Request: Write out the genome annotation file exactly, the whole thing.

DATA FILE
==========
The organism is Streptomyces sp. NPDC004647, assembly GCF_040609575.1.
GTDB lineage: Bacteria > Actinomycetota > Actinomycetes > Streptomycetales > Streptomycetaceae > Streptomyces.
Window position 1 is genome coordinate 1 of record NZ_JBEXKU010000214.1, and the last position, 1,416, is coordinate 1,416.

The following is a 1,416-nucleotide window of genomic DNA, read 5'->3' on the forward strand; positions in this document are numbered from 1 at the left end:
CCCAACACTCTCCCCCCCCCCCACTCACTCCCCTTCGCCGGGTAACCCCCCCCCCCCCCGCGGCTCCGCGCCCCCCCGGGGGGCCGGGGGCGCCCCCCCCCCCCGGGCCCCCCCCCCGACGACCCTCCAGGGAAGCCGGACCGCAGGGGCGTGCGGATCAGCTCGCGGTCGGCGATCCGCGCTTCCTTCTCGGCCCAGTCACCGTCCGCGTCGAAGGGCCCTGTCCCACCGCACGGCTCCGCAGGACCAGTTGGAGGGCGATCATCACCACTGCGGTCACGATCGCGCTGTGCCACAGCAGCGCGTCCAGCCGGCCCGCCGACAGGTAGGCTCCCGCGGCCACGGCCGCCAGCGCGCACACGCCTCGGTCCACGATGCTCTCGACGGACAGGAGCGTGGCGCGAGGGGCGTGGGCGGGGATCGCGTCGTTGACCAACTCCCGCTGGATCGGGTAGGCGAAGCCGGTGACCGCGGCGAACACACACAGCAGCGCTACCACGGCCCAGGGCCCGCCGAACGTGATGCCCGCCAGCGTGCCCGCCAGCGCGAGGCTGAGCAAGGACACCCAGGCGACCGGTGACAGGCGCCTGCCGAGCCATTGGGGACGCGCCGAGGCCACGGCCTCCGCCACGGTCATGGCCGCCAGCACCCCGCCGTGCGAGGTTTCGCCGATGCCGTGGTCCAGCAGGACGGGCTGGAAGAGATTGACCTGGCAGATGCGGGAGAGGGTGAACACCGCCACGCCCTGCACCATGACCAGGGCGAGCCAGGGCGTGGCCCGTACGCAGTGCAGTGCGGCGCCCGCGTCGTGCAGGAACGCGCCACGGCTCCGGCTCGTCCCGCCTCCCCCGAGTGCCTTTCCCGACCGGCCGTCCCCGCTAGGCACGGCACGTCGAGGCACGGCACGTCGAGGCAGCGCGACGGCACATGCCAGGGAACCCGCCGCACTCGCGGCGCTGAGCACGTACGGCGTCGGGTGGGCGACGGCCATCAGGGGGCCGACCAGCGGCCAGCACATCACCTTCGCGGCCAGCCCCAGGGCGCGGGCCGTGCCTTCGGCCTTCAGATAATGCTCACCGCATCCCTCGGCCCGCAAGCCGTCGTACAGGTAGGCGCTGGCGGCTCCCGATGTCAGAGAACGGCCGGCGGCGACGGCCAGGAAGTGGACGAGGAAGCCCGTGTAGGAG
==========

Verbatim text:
The organism is Streptomyces sp. NPDC004647, assembly GCF_040609575.1.
GTDB lineage: Bacteria > Actinomycetota > Actinomycetes > Streptomycetales > Streptomycetaceae > Streptomyces.
Window position 1 is genome coordinate 1 of record NZ_JBEXKU010000214.1, and the last position, 1,416, is coordinate 1,416.

The following is a 1,416-nucleotide window of genomic DNA, read 5'->3' on the forward strand; positions in this document are numbered from 1 at the left end:
CCCAACACTCTCCCCCCCCCCCACTCACTCCCCTTCGCCGGGTAACCCCCCCCCCCCCCGCGGCTCCGCGCCCCCCCGGGGGGCCGGGGGCGCCCCCCCCCCCCGGGCCCCCCCCCCGACGACCCTCCAGGGAAGCCGGACCGCAGGGGCGTGCGGATCAGCTCGCGGTCGGCGATCCGCGCTTCCTTCTCGGCCCAGTCACCGTCCGCGTCGAAGGGCCCTGTCCCACCGCACGGCTCCGCAGGACCAGTTGGAGGGCGATCATCACCACTGCGGTCACGATCGCGCTGTGCCACAGCAGCGCGTCCAGCCGGCCCGCCGACAGGTAGGCTCCCGCGGCCACGGCCGCCAGCGCGCACACGCCTCGGTCCACGATGCTCTCGACGGACAGGAGCGTGGCGCGAGGGGCGTGGGCGGGGATCGCGTCGTTGACCAACTCCCGCTGGATCGGGTAGGCGAAGCCGGTGACCGCGGCGAACACACACAGCAGCGCTACCACGGCCCAGGGCCCGCCGAACGTGATGCCCGCCAGCGTGCCCGCCAGCGCGAGGCTGAGCAAGGACACCCAGGCGACCGGTGACAGGCGCCTGCCGAGCCATTGGGGACGCGCCGAGGCCACGGCCTCCGCCACGGTCATGGCCGCCAGCACCCCGCCGTGCGAGGTTTCGCCGATGCCGTGGTCCAGCAGGACGGGCTGGAAGAGATTGACCTGGCAGATGCGGGAGAGGGTGAACACCGCCACGCCCTGCACCATGACCAGGGCGAGCCAGGGCGTGGCCCGTACGCAGTGCAGTGCGGCGCCCGCGTCGTGCAGGAACGCGCCACGGCTCCGGCTCGTCCCGCCTCCCCCGAGTGCCTTTCCCGACCGGCCGTCCCCGCTAGGCACGGCACGTCGAGGCACGGCACGTCGAGGCAGCGCGACGGCACATGCCAGGGAACCCGCCGCACTCGCGGCGCTGAGCACGTACGGCGTCGGGTGGGCGACGGCCATCAGGGGGCCGACCAGCGGCCAGCACATCACCTTCGCGGCCAGCCCCAGGGCGCGGGCCGTGCCTTCGGCCTTCAGATAATGCTCACCGCATCCCTCGGCCCGCAAGCCGTCGTACAGGTAGGCGCTGGCGGCTCCCGATGTCAGAGAACGGCCGGCGGCGACGGCCAGGAAGTGGACGAGGAAGCCCGTGTAGGAG